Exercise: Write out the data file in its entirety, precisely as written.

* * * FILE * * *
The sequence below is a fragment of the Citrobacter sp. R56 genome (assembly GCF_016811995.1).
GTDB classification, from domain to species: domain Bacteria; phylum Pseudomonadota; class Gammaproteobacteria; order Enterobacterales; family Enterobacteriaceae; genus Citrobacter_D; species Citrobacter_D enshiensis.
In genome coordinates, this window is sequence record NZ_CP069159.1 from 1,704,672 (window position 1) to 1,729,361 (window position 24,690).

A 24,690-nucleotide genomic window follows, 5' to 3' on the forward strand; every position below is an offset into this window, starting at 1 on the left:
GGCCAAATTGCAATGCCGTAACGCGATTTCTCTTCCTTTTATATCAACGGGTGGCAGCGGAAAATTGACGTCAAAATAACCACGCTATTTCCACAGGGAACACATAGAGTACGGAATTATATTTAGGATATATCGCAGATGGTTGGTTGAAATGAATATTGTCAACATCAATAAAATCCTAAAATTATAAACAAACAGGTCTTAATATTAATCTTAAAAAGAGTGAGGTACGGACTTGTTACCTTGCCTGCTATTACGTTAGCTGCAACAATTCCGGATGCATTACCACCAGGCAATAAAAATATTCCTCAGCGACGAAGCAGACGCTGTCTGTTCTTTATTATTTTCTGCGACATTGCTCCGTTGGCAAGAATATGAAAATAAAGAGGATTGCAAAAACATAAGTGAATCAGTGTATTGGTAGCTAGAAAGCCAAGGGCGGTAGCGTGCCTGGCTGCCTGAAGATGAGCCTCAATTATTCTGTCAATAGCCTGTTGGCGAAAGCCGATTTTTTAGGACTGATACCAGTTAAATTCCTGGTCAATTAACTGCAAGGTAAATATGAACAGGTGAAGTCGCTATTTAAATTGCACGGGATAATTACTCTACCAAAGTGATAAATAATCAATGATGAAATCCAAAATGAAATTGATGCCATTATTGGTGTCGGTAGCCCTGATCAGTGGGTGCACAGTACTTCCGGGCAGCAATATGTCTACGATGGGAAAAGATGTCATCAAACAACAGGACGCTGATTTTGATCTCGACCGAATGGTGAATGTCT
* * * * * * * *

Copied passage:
The sequence below is a fragment of the Citrobacter sp. R56 genome (assembly GCF_016811995.1).
GTDB classification, from domain to species: domain Bacteria; phylum Pseudomonadota; class Gammaproteobacteria; order Enterobacterales; family Enterobacteriaceae; genus Citrobacter_D; species Citrobacter_D enshiensis.
In genome coordinates, this window is sequence record NZ_CP069159.1 from 1,704,672 (window position 1) to 1,729,361 (window position 24,690).

A 24,690-nucleotide genomic window follows, 5' to 3' on the forward strand; every position below is an offset into this window, starting at 1 on the left:
GGCCAAATTGCAATGCCGTAACGCGATTTCTCTTCCTTTTATATCAACGGGTGGCAGCGGAAAATTGACGTCAAAATAACCACGCTATTTCCACAGGGAACACATAGAGTACGGAATTATATTTAGGATATATCGCAGATGGTTGGTTGAAATGAATATTGTCAACATCAATAAAATCCTAAAATTATAAACAAACAGGTCTTAATATTAATCTTAAAAAGAGTGAGGTACGGACTTGTTACCTTGCCTGCTATTACGTTAGCTGCAACAATTCCGGATGCATTACCACCAGGCAATAAAAATATTCCTCAGCGACGAAGCAGACGCTGTCTGTTCTTTATTATTTTCTGCGACATTGCTCCGTTGGCAAGAATATGAAAATAAAGAGGATTGCAAAAACATAAGTGAATCAGTGTATTGGTAGCTAGAAAGCCAAGGGCGGTAGCGTGCCTGGCTGCCTGAAGATGAGCCTCAATTATTCTGTCAATAGCCTGTTGGCGAAAGCCGATTTTTTAGGACTGATACCAGTTAAATTCCTGGTCAATTAACTGCAAGGTAAATATGAACAGGTGAAGTCGCTATTTAAATTGCACGGGATAATTACTCTACCAAAGTGATAAATAATCAATGATGAAATCCAAAATGAAATTGATGCCATTATTGGTGTCGGTAGCCCTGATCAGTGGGTGCACAGTACTTCCGGGCAGCAATATGTCTACGATGGGAAAAGATGTCATCAAACAACAGGACGCTGATTTTGATCTCGACCGAATGGTGAATGTCT